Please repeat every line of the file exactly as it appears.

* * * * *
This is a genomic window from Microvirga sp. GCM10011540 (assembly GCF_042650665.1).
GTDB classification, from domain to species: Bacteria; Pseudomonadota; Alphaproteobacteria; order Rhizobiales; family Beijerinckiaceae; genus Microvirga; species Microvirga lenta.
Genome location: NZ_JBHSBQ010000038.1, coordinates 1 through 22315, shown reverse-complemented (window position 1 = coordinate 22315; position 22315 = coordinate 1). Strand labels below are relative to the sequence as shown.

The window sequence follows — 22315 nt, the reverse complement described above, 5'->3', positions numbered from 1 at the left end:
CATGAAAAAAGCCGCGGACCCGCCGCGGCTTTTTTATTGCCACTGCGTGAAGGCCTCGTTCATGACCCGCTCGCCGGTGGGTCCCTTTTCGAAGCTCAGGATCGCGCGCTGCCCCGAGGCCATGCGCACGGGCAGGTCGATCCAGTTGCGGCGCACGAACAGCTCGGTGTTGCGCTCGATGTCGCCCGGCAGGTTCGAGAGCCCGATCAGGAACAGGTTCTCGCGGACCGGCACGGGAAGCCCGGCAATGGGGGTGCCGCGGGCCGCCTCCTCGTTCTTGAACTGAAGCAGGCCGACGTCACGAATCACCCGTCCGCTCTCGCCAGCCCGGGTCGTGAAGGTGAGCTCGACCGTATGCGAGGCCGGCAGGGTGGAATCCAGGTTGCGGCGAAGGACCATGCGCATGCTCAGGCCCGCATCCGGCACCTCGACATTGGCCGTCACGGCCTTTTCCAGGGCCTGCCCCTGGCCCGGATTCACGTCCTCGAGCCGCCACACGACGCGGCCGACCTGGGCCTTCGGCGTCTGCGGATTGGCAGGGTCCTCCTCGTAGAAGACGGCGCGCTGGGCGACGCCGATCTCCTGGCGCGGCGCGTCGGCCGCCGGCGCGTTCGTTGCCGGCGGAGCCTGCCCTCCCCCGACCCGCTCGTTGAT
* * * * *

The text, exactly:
This is a genomic window from Microvirga sp. GCM10011540 (assembly GCF_042650665.1).
GTDB classification, from domain to species: Bacteria; Pseudomonadota; Alphaproteobacteria; order Rhizobiales; family Beijerinckiaceae; genus Microvirga; species Microvirga lenta.
Genome location: NZ_JBHSBQ010000038.1, coordinates 1 through 22315, shown reverse-complemented (window position 1 = coordinate 22315; position 22315 = coordinate 1). Strand labels below are relative to the sequence as shown.

The window sequence follows — 22315 nt, the reverse complement described above, 5'->3', positions numbered from 1 at the left end:
CATGAAAAAAGCCGCGGACCCGCCGCGGCTTTTTTATTGCCACTGCGTGAAGGCCTCGTTCATGACCCGCTCGCCGGTGGGTCCCTTTTCGAAGCTCAGGATCGCGCGCTGCCCCGAGGCCATGCGCACGGGCAGGTCGATCCAGTTGCGGCGCACGAACAGCTCGGTGTTGCGCTCGATGTCGCCCGGCAGGTTCGAGAGCCCGATCAGGAACAGGTTCTCGCGGACCGGCACGGGAAGCCCGGCAATGGGGGTGCCGCGGGCCGCCTCCTCGTTCTTGAACTGAAGCAGGCCGACGTCACGAATCACCCGTCCGCTCTCGCCAGCCCGGGTCGTGAAGGTGAGCTCGACCGTATGCGAGGCCGGCAGGGTGGAATCCAGGTTGCGGCGAAGGACCATGCGCATGCTCAGGCCCGCATCCGGCACCTCGACATTGGCCGTCACGGCCTTTTCCAGGGCCTGCCCCTGGCCCGGATTCACGTCCTCGAGCCGCCACACGACGCGGCCGACCTGGGCCTTCGGCGTCTGCGGATTGGCAGGGTCCTCCTCGTAGAAGACGGCGCGCTGGGCGACGCCGATCTCCTGGCGCGGCGCGTCGGCCGCCGGCGCGTTCGTTGCCGGCGGAGCCTGCCCTCCCCCGACCCGCTCGTTGAT